Charming were the many kids of the ABT performing the Rose Waltz

Unfortunately the mustard, turquoise costumes were unfavorable to the dancing.

Same for the violin pages who were suffering of little to no space on stage in overpowering green velvet costumes making these avid little dancers clash with the rest of the scene.


Act two, finally presents a more calming set and more subdue costumes in the Hunting scene. Only Marcelo Gomes, as Prince Desire, shows off a colorful hunting frock.

His variation seems very simple and less than athletic.

It seems like Ratmansky was trying to recreate the original historical court dances, keeping the poetry alive but taking out all the

technically challenging jumps and lifts, giving his soloists more time to focus on their expression and acting.

The ABT corps de ballet is as usual very "on point" and hits every arabesque perfectly to the music. The group of nymphs are charming and lighten the mood with their allure and poise.


Act three, starts with all the precious stones performing, finally showing some more challenging dancing on point, featuring very gifted and beautiful dancers such as Isabella Boylston, the Diamond fairy, Stephanie Williams, the Gold fairy, Lauren Post, the Silver fairy, and Melanie Hamrick as the Sapphire Fairy, all in their own character, reminding us that these Ballet variations are taught in ballet schools because of their challenging technique and powerful characterization.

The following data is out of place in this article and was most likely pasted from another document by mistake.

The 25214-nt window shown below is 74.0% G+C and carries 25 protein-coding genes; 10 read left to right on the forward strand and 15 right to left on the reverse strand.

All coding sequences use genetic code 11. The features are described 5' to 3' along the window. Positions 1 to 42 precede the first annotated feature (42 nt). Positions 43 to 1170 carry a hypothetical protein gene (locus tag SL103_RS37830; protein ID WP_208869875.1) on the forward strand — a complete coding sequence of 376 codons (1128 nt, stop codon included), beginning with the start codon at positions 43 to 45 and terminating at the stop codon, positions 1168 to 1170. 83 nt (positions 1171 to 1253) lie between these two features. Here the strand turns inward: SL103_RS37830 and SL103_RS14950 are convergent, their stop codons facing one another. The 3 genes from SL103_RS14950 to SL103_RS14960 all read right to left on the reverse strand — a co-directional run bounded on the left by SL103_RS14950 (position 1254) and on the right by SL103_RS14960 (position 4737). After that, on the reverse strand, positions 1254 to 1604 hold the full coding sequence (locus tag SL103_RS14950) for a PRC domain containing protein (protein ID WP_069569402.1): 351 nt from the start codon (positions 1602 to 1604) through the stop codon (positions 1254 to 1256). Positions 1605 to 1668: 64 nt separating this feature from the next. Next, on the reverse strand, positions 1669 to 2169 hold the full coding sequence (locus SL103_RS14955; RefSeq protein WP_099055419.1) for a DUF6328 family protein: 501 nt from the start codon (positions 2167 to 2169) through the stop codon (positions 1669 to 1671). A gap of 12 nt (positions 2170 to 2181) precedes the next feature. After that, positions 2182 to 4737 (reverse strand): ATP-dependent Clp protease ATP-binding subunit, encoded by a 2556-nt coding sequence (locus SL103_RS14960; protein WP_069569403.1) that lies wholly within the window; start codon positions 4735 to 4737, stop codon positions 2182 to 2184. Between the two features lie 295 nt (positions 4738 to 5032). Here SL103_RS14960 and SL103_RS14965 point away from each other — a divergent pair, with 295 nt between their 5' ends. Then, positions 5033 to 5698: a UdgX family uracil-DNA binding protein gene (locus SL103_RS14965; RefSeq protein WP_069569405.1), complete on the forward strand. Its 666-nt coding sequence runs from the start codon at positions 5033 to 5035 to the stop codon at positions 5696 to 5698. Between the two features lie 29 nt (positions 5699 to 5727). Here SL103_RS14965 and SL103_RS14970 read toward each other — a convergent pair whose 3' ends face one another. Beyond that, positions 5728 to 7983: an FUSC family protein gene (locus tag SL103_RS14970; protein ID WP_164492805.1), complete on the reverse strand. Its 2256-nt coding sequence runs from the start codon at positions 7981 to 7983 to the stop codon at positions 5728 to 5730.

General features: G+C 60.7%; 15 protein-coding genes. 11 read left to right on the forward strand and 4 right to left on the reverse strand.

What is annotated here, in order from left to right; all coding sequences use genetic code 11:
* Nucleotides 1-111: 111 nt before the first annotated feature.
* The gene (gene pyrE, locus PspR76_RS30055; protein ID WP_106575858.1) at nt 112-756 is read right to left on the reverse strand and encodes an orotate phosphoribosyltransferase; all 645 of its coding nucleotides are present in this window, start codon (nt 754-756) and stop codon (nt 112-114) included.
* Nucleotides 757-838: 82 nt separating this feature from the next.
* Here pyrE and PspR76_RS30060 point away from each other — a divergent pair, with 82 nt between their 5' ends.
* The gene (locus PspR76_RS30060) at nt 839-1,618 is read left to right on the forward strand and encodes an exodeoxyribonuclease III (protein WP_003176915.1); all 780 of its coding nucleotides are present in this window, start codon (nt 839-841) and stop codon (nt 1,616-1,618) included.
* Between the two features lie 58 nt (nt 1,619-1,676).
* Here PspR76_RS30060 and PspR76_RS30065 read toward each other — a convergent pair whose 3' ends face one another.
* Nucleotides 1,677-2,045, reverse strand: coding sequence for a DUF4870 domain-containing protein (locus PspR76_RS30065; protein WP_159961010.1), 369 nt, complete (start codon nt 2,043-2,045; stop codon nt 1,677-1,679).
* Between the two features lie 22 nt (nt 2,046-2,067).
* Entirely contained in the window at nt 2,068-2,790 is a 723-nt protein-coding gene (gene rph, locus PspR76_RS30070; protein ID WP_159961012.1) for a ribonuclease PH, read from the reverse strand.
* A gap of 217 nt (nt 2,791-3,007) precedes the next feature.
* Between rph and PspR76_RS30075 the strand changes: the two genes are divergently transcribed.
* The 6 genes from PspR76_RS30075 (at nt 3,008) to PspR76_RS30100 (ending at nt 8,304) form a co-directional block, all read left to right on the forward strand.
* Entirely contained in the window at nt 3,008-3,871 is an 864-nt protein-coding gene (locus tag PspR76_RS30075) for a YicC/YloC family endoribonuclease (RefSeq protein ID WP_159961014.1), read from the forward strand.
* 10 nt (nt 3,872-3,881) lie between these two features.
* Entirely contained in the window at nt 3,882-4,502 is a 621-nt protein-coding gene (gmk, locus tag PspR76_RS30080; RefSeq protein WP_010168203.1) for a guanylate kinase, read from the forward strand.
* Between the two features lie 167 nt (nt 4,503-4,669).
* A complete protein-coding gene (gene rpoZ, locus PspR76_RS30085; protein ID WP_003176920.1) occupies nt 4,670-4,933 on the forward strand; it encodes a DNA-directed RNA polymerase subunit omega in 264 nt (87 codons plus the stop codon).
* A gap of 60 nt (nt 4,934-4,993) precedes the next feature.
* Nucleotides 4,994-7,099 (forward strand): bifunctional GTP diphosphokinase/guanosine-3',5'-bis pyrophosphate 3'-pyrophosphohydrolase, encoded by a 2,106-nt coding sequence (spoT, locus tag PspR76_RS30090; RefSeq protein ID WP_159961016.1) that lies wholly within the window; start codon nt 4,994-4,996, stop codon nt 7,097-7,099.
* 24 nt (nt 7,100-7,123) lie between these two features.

Our young audience was delighted to see all “Grimm” characters such as: Little Red Riding Hood with the Wolf, Puss in Boots, Cinderella and Prince, and Hop-o’my-Thumb and his brothers, appear on stage.

Most memorable in this production, however, were Cassandra Trenary and Danil Silkin as Princess Florine and the bluebird not only because they were able to really move on stage but because a lot of the original choreography made sense and left the audience yearning for more dancing. Silkin’s equisite jumps finally made the audience roar and Trenary’s sharp turns and beautiful lines left most audience members in awe.

ABT in Sleeping Beauty


The grand pas de deux with Vishneva and Gomes was less inspiring and missed most climactic moves one is used to seeing in this act. The ballerina lifted her leg barely over ninety degrees making the soloist look as if she was rehearsing. Leaving out once again most magnificent over- the- head lifts, big jumps or turns the chorographer must have made some stylistic choices that were most unfavorable for any educated ballet audience. At some point Gomes was doing petite allegros( small jumps) in his men’s variation, where one is used to seeing other soloists fly across the stage and doing a Mazurka step to a Waltz seemed to make no sense except maybe to keep this Ballet in its original historical version and giving the audience and dancer’s some time to enjoy Tchaikovsky’s marvelous music.


Sandra Plazinic is an Entertainment- and PR writer, Ballet teacher and Choreographer


The Sleeping Beauty performs from 3/3-3/8/2015.

Segerstrom Center for the Performing Arts

600 Town Center Drive,

Costa Mesa, CA 92628-2197

Photos by Doug Gifford and Gene Schiavone